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the great Glow-worm and Will-o'-the-wisp — the life, the
fortune, and the favourite of the brightest among ye !

Cecilia.
Away !

Jacconot.
Whither ?

Cecilia.

Anywhere, so it be distant.

Jacconot.

What mean'st by discarding me, and why is it ? 'Slud !
is this the right sort of return for all my skilful activities,
my adroit fascinations of young lords in drink, my tricks
at dice, cards, and dagger-play, not to speak too loudly
of bets on bear-baits, soap-bubbles, and Shrovetide cocks;
or my hes about your beauty and temper ? Have I not
brought dukes and earls and reverend seniors, on tip-toe,
and softly whispering for fear of " the world," right
under the balcony of your window ? — O, don't beat the
dust with your fine foot ! These be good services, I
think !



332 The Death of Marlowe.

Cecilia [half aside).

Alas ! alas ! the world sees us only as bright, though
baleful stars, little knowing our painful punishments in
the dark — our anguish in secret.

Jacconot.
Are you thinking of me ?

Cecilia.
Go!

Jacconot,

Go ! — a death's-head crown your pillow ! May you
dream of love, and wake and see that !

Cecilia.
I had rather see't than you.

Jacconot.

What's i' the wind, — nobleman, or gentleman, or a
brain fancy — am not I at hand ? Are you mad ?

Cecilia {overcome).
I'd gladly believe I have been so.

Jacconot.

Good. I'm content you see me aright once more, and
acknowledge yourself wrong.



The Death of Marlowe. "^-^-^

Cecilia (half aside, and fearfully).

O, wrong indeed — very wrong — to my better nature —
my better nature.

Jacconot.

And to me, too ! Bethink thee, I say, when last year,
after the dance at Hampton, thou wert enraged against
the noble that slighted thee ; and, flushed with wine,
thou took'st me by the ear, and mad'st me hand thee
into thy coach, and get in beside thee, with a drawn sword
in my hand and a dripping trencher on my head, singing
such songs, until

Cecilia.
Earthworms and stone walls !

Jacconot.
Hey ! what of them ?

Cecilia.

I would that as the corporal Past they cover,
They would, at earnest bidding of the will,
Entomb in walls of darkness and devour
The hated retrospections of the mind.

Jacconot {aside).

Oho ! — the lamps and saw-dust ! — Here's foul play

And mischief in the market. Preaching varlet !

I'll find him out — I'll dog him ! Exit.



334 The Death of Marlowe.

Cecilia.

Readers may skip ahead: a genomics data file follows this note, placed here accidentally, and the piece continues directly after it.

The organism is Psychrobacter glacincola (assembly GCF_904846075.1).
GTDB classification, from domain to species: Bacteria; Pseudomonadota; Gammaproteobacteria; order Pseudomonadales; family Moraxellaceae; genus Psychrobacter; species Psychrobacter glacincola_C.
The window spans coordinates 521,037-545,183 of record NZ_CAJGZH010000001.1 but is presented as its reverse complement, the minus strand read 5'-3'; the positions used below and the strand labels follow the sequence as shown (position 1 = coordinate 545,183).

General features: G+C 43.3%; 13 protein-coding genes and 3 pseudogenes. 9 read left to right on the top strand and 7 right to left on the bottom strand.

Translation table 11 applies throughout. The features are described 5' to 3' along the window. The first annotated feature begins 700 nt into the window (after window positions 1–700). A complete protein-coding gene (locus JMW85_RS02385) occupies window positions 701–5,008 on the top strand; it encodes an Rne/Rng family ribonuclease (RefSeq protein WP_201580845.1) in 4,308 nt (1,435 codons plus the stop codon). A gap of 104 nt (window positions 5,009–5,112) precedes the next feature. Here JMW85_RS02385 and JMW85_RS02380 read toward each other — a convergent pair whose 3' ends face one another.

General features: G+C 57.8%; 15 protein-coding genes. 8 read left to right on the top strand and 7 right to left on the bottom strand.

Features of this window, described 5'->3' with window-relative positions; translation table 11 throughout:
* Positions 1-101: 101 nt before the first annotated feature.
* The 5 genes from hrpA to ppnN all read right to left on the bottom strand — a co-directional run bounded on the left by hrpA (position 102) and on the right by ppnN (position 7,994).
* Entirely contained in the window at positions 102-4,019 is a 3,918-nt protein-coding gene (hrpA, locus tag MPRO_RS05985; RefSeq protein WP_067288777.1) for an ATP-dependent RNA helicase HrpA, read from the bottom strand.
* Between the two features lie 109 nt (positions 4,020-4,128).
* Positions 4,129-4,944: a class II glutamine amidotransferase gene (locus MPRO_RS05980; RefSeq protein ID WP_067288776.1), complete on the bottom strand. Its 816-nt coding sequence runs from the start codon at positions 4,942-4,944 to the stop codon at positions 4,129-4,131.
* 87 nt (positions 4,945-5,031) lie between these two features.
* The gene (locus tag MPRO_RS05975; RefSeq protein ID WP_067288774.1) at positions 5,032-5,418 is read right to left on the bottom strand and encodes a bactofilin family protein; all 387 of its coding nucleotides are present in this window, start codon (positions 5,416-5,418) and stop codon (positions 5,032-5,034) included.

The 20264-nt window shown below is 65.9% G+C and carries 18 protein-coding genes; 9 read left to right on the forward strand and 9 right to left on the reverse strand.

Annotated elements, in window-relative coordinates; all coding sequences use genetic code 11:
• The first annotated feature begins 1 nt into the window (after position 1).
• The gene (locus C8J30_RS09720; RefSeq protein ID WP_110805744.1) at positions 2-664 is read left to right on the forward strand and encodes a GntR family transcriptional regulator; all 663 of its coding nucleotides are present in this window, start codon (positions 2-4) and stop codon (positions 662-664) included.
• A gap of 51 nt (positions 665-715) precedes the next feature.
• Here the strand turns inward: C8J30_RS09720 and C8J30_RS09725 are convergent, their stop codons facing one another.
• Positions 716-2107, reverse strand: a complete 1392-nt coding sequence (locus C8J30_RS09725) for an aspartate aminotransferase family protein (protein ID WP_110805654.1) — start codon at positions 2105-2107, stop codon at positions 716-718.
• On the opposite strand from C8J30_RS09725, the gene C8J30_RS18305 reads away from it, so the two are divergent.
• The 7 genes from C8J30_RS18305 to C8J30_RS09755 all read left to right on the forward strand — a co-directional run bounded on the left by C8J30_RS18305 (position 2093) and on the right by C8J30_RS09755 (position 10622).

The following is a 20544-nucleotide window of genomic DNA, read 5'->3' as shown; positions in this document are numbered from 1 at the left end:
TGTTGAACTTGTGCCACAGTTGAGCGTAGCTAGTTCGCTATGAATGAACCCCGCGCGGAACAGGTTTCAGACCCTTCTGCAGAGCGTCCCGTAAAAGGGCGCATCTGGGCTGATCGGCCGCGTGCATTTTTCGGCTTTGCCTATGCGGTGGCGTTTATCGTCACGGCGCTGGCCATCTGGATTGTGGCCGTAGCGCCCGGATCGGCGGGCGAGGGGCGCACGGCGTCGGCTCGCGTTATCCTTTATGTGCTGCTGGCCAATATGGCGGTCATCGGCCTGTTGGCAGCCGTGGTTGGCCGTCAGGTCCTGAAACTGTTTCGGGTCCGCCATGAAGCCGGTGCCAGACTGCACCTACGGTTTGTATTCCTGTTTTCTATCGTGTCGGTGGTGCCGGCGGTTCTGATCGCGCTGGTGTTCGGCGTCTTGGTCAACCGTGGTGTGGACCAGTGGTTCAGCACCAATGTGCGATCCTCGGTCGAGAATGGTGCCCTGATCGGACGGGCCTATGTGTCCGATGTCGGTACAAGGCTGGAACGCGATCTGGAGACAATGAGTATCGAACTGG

Self-disgust
Gnaws at the root of being, and doth hang
A heavy sickness on the beams of day,
Making the atmosphere, which should exalt
Our contemplations, press us down to earth,
As though our breath had made it thick with plague.
Cursed ! accursed be the freaks of Nature,
That mar us from ourselves, and make our acts
The scorn and loathing of our afterthoughts —
The finger mark of Conscience,*' who, most treacherous.
Wakes to accuse, but slumber'd o'er the sin.

Exit.



SCENE III.

A room in the Triple Tun, Blackfriars.

Marlowe, Middleton, Heywood, and Gentlemen.

Gentleman.

I do rejoice to find myself among
The choicest spirits of the age : health, sirs !
I would commend your fame to future years,
But that I know ere this ye must be old
In the conviction, and that ye full oft
With sure posterity have shaken hands
Over the unstable bridge of present time.



The Death of Mm'lowe.



001



Marlowe.

Not so : we write from the full heart within,

And leave posterity to find her own.

Health, sir ! — your good deeds laurel you in heaven.

MiDDLETON.

'Twere best men left their fame to chance and fashion,
As birds bequeath their eggs to the sun's hatching,
Since Genius can make no will.

Marlowe.

Trotli, can it !
But for the consequences of the deed,
What fires of blind fatality may catch them !
Say, you do love a woman — do adore her —
You may embalm the memory of her worth
And chronicle her beauty to all time.
In words whereat great Jove himself might flush,
And feel Olympus tremble at his thoughts ;
Yet where is your security ? Some clerk
Wanting a foolscap, or some boy a kite,
Some housewife fuel, or some sportsman wadding
To wrap a ball (which hits the poet's brain
By merest accident) seizes your record.
And to the wind thus scatters all your will,
Or, rather, your will's object. Thus, our pride
Swings like a planet by a single hair.
Obedient to God's breath. More wine ! more wine !
I preach — and I grow melancholy — wine !



336 The Death of Marlowe.

Enter Drawer with a tankard.
A Gentleman (rising).
We're wending homeward — gentlemen, good night !

Marlowe.

Not yet — not yet — the night has scarce begun —
Nay, Master Heywood — Middleton, you'll stay !
Bright skies to those who go — high thoughts go with ye,
And constant youth !

Gentlemen.
We thank you, sir — good night ! Exeunt Gentlemen.

Heywood.
Let's follow — 'tis near morning.